Security Tokens and Shortcomings in Security Protocols

Big Brother is watching?

When it comes to security tokens, privacy and security of data are of paramount importance. Perhaps largely due to the much discussed decentralised aspect of cryptocurrency and the apparent benefits this can bring, we often neglect to properly delve deeper into privacy and security protocols. Instead, the focus has remained focused on other aspects of crypto security.

Security tokens are a thorny subject. There’s a high level of technical difficulty associated with them, making them a challenge for developers. Held under close enough scrutiny, security tokens can mount a red flag against crypto security in general. While many aspects are lacking with the current era of security tokens and their architecture, it’s arguably privacy and security that are the most obvious in their shortcomings.

Comparing security tokens to securitized products

In the realm of crypto securities, a foundation premise is disintermediation of such trusted boundaries, while still ensuring activity is both compliant and in line with privacy regulation. In order for this to be achieved, a great swath of current protection and privacy regulations must be tailored to adhere to the decentralized nature of blockchain protocols.

Things become even more complicated when we consider that security tokens use Ethereum and similar blockchain networks, where a tier2 protocol is often the top-tier available in terms of privacy. Worst still, known identities are required in order for security tokens to fall under compliance with standard regulations. Chief among these regulations are KYC (know-your-customer) and anti-money laundering. As such, key draws of cryptocurrencies including anonymity can’t be realised.

The problematic implications of privacy in security tokens

It’s clear to see that security token architectures by design optimise some capabilities at the expense of others. As a general rule, only two out of three of the key capabilities of security tokens are ever optimised at any one time. These capabilities are decentralization, privacy and compliance.

For example, if a security token scores top marks for privacy and decentralisation, it’s likely to fall short of compliance with regulations. Likewise, decentralisation will suffer if a security token priorities privacy and compliance. The pattern might be simple to predict, but it’s no less frustrating. Nonetheless, this thorn in the side of security token architecture is likely to be a key area of focus and development with the next era of token protocols.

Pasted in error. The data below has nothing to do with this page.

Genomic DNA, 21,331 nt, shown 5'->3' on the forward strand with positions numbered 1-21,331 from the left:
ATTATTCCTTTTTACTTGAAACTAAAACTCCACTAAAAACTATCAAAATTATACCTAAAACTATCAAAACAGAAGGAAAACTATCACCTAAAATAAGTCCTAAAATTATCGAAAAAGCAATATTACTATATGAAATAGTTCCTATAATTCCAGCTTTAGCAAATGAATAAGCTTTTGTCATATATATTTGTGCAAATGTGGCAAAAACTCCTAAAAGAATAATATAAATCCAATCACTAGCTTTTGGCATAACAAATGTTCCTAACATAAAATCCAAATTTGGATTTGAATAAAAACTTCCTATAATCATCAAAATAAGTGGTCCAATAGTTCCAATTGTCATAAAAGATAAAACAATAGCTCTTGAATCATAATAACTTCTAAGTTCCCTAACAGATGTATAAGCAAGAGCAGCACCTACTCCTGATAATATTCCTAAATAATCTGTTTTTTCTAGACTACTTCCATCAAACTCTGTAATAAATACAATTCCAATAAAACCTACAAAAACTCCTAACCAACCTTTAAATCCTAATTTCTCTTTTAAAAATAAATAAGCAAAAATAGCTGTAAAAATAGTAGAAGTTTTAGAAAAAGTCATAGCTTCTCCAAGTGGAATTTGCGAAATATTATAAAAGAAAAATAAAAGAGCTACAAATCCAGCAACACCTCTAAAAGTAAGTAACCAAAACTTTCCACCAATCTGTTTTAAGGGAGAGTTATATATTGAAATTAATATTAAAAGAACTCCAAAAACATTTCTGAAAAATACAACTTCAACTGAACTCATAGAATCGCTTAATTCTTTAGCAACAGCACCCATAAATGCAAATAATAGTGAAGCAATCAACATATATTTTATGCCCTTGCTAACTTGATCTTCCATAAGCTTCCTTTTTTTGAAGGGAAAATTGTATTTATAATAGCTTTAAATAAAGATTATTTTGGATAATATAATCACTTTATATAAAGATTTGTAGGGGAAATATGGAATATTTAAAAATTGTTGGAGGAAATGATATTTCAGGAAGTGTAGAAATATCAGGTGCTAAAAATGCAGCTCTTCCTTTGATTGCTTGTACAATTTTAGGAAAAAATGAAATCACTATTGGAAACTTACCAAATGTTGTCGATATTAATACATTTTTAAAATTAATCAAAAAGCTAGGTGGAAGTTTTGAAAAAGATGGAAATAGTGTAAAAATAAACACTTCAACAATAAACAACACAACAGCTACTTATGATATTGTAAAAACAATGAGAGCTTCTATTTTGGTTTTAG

The issue of privacy and security tokens

Privacy protocols in an on-chain context

Take for example, Secure Multi-Party Computations. This is the protocol behind the blockchain known as Enigma. Secure Multi-Party Computations, otherwise known in its abbreviated form of SMC, allows for computations to be executed against inputs while maintaining the privacy of said inputs. It can be utilised in an exchange of security tokens in the context of trade assertions, while ensuring information shared remains private.

CryptoNote is another key area of focus for the future of security protocols. This is a stalwart of blockchain privacy as a whole and perhaps better known as the protocol at work behind Monero. With CryptoNote, traceable ring signatures are used to make messages on a decentralised network unintelligible. Particularly promising about CryptoNote is the success its demonstrated when scaled up, maintaining an impressive level of anonymity. When thinking about security tokens, it can be utilised as a way to ensure privacy during parts of an exchange of security tokens.

ZCash’s protocol, zk-SNARKS, is another one to watch. This protocol is a form of zero-knowledge technique that allows for one party to demonstrate to another that a statement is correct. However, in doing so, no further information is divulged. This protocol has been readily adapted by various blockchain technologies since its launch, while security tokens can effectively incorporate the protocol as a way of protecting data during a security token transfer.

It’s not all been good news for zk-SNARKS, however. In the case of zk-SNARKS, scalability has proven difficult. In short, it has proven hard to scale significantly due to the relative complexity involved. A much quicker alternative to the protocol was suggested in early 2018 instead. This alternative, dubbed zk-STARKS, approaches the perceived issue of zk-SNARKS usuing asymmetric cryptography as a means to establish security. Instead of this, zk-STARKS incorporates symmetric cryptography, a much linear alternative. In particular, it utilises hash functions that are collision resistant, negating the need to have a trusted setup for functionality. What’s more, these techniques remove the incidence of costly assumptions of the protocol and reduce the risk of attack by third-party quantum computers. The result is a protocol that’s not only faster than its predecessor, but also secure against attackers in a post-quantum context.

Looking forward

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